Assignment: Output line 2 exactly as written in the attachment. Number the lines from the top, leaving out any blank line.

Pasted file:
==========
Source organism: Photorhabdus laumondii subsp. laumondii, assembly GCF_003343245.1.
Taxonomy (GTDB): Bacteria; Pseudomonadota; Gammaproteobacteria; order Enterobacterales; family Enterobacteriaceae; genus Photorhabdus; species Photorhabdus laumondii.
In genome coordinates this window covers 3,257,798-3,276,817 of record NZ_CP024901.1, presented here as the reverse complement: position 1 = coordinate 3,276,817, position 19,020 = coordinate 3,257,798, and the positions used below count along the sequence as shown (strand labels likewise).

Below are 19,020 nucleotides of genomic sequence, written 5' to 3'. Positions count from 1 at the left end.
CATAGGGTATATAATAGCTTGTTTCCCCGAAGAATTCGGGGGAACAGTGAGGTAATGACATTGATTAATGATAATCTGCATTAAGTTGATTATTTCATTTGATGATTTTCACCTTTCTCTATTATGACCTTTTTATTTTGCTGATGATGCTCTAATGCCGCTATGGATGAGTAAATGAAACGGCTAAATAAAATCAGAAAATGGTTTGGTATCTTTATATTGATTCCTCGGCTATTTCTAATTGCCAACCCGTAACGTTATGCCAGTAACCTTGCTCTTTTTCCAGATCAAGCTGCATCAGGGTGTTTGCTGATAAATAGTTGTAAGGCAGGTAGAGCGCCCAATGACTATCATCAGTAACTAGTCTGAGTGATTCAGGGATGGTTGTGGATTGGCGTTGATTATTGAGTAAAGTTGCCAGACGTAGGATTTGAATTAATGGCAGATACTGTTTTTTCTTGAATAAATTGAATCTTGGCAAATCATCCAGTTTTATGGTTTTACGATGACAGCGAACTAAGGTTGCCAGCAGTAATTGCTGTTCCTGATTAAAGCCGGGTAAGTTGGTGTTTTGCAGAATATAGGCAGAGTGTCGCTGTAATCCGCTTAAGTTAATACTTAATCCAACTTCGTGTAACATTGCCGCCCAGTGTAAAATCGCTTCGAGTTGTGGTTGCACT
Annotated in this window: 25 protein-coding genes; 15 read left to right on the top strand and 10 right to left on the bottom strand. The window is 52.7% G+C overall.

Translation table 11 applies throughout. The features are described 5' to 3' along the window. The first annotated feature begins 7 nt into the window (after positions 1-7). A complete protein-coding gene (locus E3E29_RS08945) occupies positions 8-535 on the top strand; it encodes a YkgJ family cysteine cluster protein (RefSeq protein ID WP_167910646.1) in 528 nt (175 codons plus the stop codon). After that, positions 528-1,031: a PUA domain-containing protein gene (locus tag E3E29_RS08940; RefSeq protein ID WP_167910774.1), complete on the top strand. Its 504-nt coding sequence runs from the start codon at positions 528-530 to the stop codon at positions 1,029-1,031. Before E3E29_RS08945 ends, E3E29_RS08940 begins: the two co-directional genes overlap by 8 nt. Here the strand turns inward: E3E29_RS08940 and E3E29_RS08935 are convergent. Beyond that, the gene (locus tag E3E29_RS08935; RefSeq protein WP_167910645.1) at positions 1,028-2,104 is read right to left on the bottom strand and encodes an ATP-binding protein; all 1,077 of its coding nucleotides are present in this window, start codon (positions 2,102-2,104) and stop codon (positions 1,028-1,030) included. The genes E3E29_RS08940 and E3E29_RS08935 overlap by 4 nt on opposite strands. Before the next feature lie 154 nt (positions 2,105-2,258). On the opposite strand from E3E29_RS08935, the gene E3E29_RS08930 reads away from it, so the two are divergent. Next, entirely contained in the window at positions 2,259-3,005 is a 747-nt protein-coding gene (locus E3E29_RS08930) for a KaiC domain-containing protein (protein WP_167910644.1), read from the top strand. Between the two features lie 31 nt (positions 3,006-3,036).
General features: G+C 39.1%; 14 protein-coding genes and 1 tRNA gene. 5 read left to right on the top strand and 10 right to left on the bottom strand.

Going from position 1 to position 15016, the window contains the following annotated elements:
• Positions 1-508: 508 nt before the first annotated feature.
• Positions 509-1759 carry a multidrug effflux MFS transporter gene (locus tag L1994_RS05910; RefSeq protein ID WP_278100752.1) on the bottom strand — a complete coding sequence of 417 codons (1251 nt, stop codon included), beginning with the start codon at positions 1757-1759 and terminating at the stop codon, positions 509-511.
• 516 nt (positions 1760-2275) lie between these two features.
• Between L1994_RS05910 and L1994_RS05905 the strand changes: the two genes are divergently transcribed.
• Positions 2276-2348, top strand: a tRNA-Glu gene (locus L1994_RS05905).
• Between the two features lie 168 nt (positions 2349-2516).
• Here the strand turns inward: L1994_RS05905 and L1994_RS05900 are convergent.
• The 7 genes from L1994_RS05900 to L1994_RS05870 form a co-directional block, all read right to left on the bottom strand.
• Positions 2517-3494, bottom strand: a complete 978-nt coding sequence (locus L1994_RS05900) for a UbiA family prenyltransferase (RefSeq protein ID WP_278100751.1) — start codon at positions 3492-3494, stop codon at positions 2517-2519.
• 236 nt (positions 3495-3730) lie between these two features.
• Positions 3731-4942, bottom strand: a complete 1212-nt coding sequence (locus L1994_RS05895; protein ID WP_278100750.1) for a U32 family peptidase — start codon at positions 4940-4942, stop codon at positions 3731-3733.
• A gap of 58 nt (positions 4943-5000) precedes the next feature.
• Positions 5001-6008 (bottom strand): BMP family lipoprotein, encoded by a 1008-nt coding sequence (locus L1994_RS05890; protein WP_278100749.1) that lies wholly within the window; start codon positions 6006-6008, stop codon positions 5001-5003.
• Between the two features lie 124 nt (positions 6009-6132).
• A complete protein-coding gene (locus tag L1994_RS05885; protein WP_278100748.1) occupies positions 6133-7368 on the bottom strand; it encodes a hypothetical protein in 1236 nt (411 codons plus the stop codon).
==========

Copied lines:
Taxonomy (GTDB): Bacteria; Pseudomonadota; Gammaproteobacteria; order Enterobacterales; family Enterobacteriaceae; genus Photorhabdus; species Photorhabdus laumondii.